October Update

Bought a standard poodle puppy.  Bringing him home October 5, so October will be full of housebreaking, and FUN.



Entries in mitochondria (3)


Genes Teach Us About Parkinson's Disease, Part 2

In my last post I was describing how, according to TheScientist

(2/1/11), genetic forms of Parkinson’s Disease can teach medical researchers possible causes for non-genetic forms.

         In certain genetic cases, a gene involved in releasing neurotransmitters is mutated so that it makes too much product.  When this happens, the excess product seems to result in fibrous bundles found in the brains of Parkinson’s sufferers.  But even with the normal gene, over-production can occur.  And such over-production seems to be connected to problems with mitochondria, the cell organelles that produce energy molecules from food.  So dysfunctional mitochondria may be associated with Parkinson’s disease.  Possible treatments might need to start with mitochondria.

         In certain other genetic cases, genes are mutated so that they produce to little or no product.  Interestingly, these genes also have to do with mitochondrial function.  Again, these genes point to possible treatments.

         To me, what is really intriguing about all this, aside from the possible paths to alleviation of the disease, is the connection with energy pathways in the neurons involved in Parkinson’s Disease.  When researchers finally are able to clarify the “mitochondrial connection,” what will they find?  Exactly how does energy production change dopamine production?  What else might be involved?  It will be fascinating to find out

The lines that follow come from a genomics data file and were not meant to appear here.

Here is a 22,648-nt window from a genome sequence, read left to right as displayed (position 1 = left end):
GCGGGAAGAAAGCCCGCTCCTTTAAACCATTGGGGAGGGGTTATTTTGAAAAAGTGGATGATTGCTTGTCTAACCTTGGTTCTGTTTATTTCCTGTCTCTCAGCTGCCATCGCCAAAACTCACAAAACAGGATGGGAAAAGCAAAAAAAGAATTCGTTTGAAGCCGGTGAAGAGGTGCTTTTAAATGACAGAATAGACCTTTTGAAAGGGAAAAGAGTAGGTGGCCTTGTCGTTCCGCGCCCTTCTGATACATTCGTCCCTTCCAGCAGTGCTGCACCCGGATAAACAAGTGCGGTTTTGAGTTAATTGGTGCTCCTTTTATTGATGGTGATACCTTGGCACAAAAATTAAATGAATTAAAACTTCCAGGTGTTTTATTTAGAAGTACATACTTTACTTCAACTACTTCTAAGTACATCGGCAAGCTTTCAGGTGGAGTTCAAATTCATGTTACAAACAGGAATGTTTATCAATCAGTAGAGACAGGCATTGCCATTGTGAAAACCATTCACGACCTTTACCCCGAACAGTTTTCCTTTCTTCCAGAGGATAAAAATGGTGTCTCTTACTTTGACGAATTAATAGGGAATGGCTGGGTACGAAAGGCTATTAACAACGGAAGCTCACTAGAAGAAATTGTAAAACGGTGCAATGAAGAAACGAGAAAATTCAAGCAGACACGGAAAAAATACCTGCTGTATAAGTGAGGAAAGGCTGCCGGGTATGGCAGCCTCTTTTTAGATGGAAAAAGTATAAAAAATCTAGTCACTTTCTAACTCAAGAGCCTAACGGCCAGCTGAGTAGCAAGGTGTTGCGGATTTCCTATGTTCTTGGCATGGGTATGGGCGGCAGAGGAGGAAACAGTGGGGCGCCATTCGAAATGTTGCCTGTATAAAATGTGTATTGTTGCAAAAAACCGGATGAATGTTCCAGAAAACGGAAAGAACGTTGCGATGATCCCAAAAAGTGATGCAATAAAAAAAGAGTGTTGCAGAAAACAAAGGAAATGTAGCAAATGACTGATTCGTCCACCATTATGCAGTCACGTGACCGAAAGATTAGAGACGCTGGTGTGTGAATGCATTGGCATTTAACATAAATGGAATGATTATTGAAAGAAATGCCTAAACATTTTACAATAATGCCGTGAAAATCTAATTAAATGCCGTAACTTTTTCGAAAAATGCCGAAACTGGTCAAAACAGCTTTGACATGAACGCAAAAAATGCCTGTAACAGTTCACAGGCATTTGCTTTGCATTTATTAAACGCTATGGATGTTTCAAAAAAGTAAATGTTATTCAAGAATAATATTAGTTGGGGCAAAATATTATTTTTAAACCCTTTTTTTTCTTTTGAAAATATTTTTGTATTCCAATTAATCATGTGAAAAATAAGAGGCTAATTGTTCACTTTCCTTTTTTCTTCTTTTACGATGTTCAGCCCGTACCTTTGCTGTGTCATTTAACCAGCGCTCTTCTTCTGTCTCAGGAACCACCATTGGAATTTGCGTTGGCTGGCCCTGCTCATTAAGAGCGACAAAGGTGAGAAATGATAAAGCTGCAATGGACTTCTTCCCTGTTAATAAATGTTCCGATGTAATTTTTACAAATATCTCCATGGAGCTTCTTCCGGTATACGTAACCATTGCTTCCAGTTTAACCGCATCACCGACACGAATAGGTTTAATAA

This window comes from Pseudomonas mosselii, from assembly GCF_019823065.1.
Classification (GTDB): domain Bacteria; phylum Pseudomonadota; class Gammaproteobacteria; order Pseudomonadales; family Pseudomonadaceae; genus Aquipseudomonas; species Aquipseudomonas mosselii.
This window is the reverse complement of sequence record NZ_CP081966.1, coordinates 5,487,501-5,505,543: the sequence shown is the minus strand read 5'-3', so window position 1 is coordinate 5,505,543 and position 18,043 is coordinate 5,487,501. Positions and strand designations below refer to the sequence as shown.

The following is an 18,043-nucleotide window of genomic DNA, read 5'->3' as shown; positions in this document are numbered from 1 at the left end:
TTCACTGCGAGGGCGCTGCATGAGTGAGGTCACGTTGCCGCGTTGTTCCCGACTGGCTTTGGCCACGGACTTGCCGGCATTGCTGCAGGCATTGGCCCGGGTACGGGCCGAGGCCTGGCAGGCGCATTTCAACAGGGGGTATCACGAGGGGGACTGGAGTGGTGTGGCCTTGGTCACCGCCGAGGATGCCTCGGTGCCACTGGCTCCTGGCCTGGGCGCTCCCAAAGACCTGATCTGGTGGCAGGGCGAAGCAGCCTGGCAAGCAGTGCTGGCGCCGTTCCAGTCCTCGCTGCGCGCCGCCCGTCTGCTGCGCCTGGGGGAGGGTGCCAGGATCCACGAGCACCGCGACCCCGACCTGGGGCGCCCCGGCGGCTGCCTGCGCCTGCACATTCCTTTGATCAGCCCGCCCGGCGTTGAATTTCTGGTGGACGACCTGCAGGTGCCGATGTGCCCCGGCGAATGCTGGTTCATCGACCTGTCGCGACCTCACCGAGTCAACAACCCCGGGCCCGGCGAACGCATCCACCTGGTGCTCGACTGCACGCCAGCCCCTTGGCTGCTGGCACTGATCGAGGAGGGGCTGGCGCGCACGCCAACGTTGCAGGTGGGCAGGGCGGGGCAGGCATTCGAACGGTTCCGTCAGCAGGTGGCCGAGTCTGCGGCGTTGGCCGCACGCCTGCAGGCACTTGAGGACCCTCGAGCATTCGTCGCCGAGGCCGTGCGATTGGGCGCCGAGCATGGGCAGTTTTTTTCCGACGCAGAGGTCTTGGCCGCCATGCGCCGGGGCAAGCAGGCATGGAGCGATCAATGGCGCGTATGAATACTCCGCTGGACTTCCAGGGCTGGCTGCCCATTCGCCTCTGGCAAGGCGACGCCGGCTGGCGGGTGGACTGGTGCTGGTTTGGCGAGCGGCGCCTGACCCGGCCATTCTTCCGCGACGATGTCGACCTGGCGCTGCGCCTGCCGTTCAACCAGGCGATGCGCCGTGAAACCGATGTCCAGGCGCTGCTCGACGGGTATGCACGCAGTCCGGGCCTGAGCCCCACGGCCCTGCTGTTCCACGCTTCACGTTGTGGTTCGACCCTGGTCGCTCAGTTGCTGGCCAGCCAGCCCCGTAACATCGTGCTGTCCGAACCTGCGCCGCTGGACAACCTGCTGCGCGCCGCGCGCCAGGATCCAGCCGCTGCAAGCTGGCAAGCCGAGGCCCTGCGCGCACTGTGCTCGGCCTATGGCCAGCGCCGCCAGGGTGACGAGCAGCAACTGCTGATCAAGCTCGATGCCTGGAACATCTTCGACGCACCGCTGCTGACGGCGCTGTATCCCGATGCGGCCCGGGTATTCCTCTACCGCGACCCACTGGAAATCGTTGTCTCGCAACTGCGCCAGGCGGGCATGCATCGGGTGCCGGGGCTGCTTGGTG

Pistons & Waterwheels: Is It God, or Is It Evolution? 

It’s hard to believe that evolution invented electrical transmission, tunnels, gates, and all manner of devices we humans take credit for.  Respiration, the method by which living cells harvest their energy from sugars, relies on some such inventions, specifically waterwheels and, as it now turns out, piston pumps,

         Inside our cells are micro-microscopic organs (“organelles”) that do the cells’ work.  One of these organelles, the mitochondrion, takes energy from sugar, and uses the energy to recharge the cell batteries that power cell work. 

         The batteries are molecules called ATP (adenosine triphosphate) when they are charged, and ADP (adensine diphosphate) when they need a charge.

         The charger is an enzyme that works like a waterwheel.  Instead of water, protons flow over a molecular dam, powering the waterwheel that packs a new charge into a phosphate molecule, and then attaches that molecule to ADP, to make ATP.

         In the last half of the 20th century, Paul Boyer and John Walker discovered how this waterwheel enzyme works.  They won the Nobel Prize in 1997 for this discovery.

         Now a Russian researcher, R.G. Efremov has discovered that another enzyme works like a piston pump, to push the protons behind the dam in the first place.